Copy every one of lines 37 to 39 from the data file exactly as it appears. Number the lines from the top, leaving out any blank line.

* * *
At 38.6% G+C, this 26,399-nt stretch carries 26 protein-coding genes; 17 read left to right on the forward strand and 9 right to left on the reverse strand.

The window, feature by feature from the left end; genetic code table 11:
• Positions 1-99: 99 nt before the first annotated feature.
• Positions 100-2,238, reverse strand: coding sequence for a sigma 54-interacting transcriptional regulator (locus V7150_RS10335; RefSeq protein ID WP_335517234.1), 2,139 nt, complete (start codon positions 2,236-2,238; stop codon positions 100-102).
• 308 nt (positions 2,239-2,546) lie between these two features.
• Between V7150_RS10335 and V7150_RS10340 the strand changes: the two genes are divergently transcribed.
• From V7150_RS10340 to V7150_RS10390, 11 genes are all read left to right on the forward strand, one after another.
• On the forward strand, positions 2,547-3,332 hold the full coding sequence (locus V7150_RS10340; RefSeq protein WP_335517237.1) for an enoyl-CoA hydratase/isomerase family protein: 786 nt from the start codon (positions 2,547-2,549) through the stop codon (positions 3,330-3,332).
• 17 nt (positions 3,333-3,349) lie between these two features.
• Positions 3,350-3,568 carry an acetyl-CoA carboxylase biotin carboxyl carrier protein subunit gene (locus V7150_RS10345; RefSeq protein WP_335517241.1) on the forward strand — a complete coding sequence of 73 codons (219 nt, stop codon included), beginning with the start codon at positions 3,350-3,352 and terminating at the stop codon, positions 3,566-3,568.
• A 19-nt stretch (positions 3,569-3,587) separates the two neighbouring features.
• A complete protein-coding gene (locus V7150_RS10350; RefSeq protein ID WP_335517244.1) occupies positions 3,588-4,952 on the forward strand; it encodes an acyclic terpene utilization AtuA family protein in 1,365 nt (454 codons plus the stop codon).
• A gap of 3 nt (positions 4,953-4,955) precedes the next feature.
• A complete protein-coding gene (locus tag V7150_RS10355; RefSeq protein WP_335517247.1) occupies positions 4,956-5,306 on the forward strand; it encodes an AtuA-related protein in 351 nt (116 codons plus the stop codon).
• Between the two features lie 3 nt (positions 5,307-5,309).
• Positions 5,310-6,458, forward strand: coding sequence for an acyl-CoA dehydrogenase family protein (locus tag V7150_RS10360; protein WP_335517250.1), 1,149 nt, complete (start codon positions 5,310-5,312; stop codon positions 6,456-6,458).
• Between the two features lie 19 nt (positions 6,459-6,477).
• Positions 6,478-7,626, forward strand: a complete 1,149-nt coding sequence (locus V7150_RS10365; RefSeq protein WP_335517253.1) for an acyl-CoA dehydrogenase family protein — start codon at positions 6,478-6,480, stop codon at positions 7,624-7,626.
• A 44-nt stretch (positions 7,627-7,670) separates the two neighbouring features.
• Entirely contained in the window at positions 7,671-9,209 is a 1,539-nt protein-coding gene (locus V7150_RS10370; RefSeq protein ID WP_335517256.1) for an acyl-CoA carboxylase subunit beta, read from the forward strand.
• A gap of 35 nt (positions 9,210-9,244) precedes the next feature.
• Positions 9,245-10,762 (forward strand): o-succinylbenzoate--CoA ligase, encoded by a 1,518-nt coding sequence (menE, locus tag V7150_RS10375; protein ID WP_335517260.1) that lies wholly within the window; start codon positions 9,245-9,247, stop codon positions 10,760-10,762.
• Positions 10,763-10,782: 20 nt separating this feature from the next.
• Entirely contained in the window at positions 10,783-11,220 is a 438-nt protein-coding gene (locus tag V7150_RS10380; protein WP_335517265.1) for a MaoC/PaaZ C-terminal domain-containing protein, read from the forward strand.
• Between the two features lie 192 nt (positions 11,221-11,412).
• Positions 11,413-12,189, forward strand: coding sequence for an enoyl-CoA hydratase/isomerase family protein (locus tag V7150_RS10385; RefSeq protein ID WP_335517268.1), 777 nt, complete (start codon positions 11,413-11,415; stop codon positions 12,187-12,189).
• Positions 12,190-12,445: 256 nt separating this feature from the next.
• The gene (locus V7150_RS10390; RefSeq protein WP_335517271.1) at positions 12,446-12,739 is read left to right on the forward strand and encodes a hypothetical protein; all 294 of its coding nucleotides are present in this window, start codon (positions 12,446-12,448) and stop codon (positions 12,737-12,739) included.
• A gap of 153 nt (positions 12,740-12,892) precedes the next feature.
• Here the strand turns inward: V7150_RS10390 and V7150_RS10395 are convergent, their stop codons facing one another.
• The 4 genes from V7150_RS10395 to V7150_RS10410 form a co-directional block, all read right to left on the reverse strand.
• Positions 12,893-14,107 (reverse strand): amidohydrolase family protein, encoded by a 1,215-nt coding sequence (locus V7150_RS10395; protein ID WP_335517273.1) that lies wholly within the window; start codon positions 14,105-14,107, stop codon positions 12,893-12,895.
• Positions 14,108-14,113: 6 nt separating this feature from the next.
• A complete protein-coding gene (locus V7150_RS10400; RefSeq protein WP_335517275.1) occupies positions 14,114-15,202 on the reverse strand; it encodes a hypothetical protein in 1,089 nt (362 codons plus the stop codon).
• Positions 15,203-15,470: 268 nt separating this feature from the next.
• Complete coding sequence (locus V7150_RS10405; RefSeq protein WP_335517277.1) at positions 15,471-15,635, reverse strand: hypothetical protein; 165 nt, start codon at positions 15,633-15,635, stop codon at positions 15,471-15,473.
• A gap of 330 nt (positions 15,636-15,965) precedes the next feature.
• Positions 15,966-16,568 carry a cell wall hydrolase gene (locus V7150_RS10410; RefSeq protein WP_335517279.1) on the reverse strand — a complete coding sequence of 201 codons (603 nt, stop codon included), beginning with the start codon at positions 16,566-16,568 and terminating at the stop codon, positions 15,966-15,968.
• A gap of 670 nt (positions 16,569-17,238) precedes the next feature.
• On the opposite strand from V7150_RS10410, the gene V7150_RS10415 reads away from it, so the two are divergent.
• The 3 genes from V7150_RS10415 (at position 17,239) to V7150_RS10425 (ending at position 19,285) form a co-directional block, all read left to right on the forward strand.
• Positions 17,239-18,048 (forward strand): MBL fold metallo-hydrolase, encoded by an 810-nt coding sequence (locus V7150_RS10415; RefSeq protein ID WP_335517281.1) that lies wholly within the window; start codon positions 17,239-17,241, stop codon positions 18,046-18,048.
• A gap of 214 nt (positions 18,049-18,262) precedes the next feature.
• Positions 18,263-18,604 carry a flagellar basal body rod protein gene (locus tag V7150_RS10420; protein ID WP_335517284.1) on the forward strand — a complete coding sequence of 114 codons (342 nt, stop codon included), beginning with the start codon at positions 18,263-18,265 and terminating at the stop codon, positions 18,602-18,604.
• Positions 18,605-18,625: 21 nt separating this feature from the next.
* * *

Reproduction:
• A gap of 330 nt (positions 15,636-15,965) precedes the next feature.
• Positions 15,966-16,568 carry a cell wall hydrolase gene (locus V7150_RS10410; RefSeq protein WP_335517279.1) on the reverse strand — a complete coding sequence of 201 codons (603 nt, stop codon included), beginning with the start codon at positions 16,566-16,568 and terminating at the stop codon, positions 15,966-15,968.
• A gap of 670 nt (positions 16,569-17,238) precedes the next feature.